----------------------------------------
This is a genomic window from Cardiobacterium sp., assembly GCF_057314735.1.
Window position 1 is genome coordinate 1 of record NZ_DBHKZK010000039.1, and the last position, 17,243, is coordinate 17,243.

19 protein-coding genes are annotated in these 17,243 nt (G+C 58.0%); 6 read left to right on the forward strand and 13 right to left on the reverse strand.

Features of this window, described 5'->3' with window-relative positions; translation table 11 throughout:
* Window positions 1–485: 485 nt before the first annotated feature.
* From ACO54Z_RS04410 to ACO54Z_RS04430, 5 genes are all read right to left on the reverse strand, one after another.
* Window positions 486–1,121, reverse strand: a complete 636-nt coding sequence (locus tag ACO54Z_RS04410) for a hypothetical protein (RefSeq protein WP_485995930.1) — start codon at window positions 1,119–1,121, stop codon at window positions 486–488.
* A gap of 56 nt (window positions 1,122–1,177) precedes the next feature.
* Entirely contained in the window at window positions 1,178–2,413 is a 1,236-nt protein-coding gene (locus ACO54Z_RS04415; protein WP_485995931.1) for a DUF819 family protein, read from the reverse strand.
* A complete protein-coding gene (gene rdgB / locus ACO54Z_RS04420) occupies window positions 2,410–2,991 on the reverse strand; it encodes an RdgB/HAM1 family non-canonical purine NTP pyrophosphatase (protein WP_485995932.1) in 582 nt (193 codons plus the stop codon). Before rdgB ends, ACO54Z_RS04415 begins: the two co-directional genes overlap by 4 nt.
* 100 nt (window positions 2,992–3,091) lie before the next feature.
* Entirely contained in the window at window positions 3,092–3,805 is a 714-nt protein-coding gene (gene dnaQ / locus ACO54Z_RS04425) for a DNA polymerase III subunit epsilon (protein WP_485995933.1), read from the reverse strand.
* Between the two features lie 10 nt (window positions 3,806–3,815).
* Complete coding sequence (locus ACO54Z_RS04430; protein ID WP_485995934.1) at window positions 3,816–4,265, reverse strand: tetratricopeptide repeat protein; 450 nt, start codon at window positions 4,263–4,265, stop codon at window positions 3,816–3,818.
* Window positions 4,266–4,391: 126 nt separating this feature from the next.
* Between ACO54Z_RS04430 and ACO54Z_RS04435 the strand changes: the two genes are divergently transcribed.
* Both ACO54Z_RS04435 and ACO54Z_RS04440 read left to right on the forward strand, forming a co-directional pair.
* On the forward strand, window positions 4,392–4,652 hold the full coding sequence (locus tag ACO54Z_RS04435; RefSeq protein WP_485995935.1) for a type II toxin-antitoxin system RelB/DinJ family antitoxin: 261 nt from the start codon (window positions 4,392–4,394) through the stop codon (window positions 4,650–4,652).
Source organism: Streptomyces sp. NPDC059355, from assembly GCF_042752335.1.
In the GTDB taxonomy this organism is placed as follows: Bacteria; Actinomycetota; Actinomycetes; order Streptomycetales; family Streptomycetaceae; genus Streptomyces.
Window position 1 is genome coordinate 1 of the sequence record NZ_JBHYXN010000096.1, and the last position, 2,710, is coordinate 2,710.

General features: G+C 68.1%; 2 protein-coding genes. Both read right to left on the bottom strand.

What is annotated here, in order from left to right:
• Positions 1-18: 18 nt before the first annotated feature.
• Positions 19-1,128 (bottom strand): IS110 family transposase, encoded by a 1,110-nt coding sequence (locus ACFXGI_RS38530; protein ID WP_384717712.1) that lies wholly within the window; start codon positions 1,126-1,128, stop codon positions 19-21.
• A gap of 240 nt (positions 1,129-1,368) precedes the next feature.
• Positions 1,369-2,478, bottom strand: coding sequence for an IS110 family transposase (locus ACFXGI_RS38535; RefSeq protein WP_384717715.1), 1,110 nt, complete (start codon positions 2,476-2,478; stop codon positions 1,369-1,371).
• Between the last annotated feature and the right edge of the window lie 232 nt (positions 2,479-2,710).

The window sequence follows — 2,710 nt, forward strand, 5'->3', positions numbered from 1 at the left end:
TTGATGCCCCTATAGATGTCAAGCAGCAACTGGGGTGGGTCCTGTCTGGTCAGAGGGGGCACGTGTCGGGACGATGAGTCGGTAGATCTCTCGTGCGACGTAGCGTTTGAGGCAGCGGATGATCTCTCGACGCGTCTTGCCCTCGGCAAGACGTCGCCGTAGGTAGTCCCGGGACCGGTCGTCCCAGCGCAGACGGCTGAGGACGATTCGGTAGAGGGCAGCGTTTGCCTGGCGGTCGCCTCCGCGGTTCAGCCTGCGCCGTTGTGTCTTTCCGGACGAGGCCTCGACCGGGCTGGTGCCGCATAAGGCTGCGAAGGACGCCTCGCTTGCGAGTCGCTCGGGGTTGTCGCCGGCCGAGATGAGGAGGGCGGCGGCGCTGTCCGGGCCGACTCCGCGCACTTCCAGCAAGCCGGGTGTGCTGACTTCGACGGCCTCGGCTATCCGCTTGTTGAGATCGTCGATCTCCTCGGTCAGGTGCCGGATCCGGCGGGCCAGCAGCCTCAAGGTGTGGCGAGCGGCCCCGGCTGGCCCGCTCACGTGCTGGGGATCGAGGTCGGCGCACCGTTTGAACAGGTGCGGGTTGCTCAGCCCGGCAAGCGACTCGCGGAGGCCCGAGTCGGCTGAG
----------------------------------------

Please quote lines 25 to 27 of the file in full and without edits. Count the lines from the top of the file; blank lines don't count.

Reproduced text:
• Positions 19-1,128 (bottom strand): IS110 family transposase, encoded by a 1,110-nt coding sequence (locus ACFXGI_RS38530; protein ID WP_384717712.1) that lies wholly within the window; start codon positions 1,126-1,128, stop codon positions 19-21.
• A gap of 240 nt (positions 1,129-1,368) precedes the next feature.
• Positions 1,369-2,478, bottom strand: coding sequence for an IS110 family transposase (locus ACFXGI_RS38535; RefSeq protein WP_384717715.1), 1,110 nt, complete (start codon positions 2,476-2,478; stop codon positions 1,369-1,371).